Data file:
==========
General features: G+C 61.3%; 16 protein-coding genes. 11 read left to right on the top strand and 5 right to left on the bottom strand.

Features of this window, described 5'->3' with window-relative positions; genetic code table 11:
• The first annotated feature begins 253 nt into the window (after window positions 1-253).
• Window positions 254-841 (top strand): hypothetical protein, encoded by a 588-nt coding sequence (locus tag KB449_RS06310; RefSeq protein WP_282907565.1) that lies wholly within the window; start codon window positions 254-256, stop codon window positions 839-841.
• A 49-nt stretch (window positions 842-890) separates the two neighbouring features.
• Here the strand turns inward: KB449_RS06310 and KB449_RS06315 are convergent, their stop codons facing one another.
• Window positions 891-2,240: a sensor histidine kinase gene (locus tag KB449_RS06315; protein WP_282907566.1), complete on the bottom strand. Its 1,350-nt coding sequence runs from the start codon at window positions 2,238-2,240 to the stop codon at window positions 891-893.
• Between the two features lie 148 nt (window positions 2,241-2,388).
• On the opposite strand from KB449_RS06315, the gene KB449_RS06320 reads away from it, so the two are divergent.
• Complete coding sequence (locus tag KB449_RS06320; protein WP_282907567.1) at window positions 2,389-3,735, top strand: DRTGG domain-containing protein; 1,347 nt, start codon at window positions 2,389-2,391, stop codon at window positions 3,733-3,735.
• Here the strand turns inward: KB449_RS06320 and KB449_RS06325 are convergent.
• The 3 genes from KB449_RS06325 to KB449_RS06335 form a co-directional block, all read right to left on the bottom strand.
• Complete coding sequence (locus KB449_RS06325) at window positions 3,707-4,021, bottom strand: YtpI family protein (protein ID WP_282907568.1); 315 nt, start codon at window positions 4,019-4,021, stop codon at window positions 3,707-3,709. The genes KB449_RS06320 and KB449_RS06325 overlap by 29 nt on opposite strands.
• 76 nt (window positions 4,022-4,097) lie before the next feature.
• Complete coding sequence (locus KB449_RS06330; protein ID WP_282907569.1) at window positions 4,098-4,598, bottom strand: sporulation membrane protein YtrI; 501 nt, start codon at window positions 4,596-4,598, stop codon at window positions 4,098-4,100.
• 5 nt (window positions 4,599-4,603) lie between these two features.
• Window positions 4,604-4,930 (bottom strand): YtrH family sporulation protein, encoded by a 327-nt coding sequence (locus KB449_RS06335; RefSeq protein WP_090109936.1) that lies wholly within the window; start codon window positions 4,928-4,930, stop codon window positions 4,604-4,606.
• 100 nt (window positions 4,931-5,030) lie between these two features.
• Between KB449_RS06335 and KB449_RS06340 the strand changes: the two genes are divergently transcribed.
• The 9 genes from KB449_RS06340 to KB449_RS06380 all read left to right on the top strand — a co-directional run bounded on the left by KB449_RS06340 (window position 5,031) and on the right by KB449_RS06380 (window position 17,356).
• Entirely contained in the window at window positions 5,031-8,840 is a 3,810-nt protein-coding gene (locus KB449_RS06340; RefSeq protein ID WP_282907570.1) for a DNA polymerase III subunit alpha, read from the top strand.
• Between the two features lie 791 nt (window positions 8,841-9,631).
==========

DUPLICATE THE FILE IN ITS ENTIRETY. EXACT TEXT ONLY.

General features: G+C 61.3%; 16 protein-coding genes. 11 read left to right on the top strand and 5 right to left on the bottom strand.

Features of this window, described 5'->3' with window-relative positions; genetic code table 11:
• The first annotated feature begins 253 nt into the window (after window positions 1-253).
• Window positions 254-841 (top strand): hypothetical protein, encoded by a 588-nt coding sequence (locus tag KB449_RS06310; RefSeq protein WP_282907565.1) that lies wholly within the window; start codon window positions 254-256, stop codon window positions 839-841.
• A 49-nt stretch (window positions 842-890) separates the two neighbouring features.
• Here the strand turns inward: KB449_RS06310 and KB449_RS06315 are convergent, their stop codons facing one another.
• Window positions 891-2,240: a sensor histidine kinase gene (locus tag KB449_RS06315; protein WP_282907566.1), complete on the bottom strand. Its 1,350-nt coding sequence runs from the start codon at window positions 2,238-2,240 to the stop codon at window positions 891-893.
• Between the two features lie 148 nt (window positions 2,241-2,388).
• On the opposite strand from KB449_RS06315, the gene KB449_RS06320 reads away from it, so the two are divergent.
• Complete coding sequence (locus tag KB449_RS06320; protein WP_282907567.1) at window positions 2,389-3,735, top strand: DRTGG domain-containing protein; 1,347 nt, start codon at window positions 2,389-2,391, stop codon at window positions 3,733-3,735.
• Here the strand turns inward: KB449_RS06320 and KB449_RS06325 are convergent.
• The 3 genes from KB449_RS06325 to KB449_RS06335 form a co-directional block, all read right to left on the bottom strand.
• Complete coding sequence (locus KB449_RS06325) at window positions 3,707-4,021, bottom strand: YtpI family protein (protein ID WP_282907568.1); 315 nt, start codon at window positions 4,019-4,021, stop codon at window positions 3,707-3,709. The genes KB449_RS06320 and KB449_RS06325 overlap by 29 nt on opposite strands.
• 76 nt (window positions 4,022-4,097) lie before the next feature.
• Complete coding sequence (locus KB449_RS06330; protein ID WP_282907569.1) at window positions 4,098-4,598, bottom strand: sporulation membrane protein YtrI; 501 nt, start codon at window positions 4,596-4,598, stop codon at window positions 4,098-4,100.
• 5 nt (window positions 4,599-4,603) lie between these two features.
• Window positions 4,604-4,930 (bottom strand): YtrH family sporulation protein, encoded by a 327-nt coding sequence (locus KB449_RS06335; RefSeq protein WP_090109936.1) that lies wholly within the window; start codon window positions 4,928-4,930, stop codon window positions 4,604-4,606.
• 100 nt (window positions 4,931-5,030) lie between these two features.
• Between KB449_RS06335 and KB449_RS06340 the strand changes: the two genes are divergently transcribed.
• The 9 genes from KB449_RS06340 to KB449_RS06380 all read left to right on the top strand — a co-directional run bounded on the left by KB449_RS06340 (window position 5,031) and on the right by KB449_RS06380 (window position 17,356).
• Entirely contained in the window at window positions 5,031-8,840 is a 3,810-nt protein-coding gene (locus KB449_RS06340; RefSeq protein ID WP_282907570.1) for a DNA polymerase III subunit alpha, read from the top strand.
• Between the two features lie 791 nt (window positions 8,841-9,631).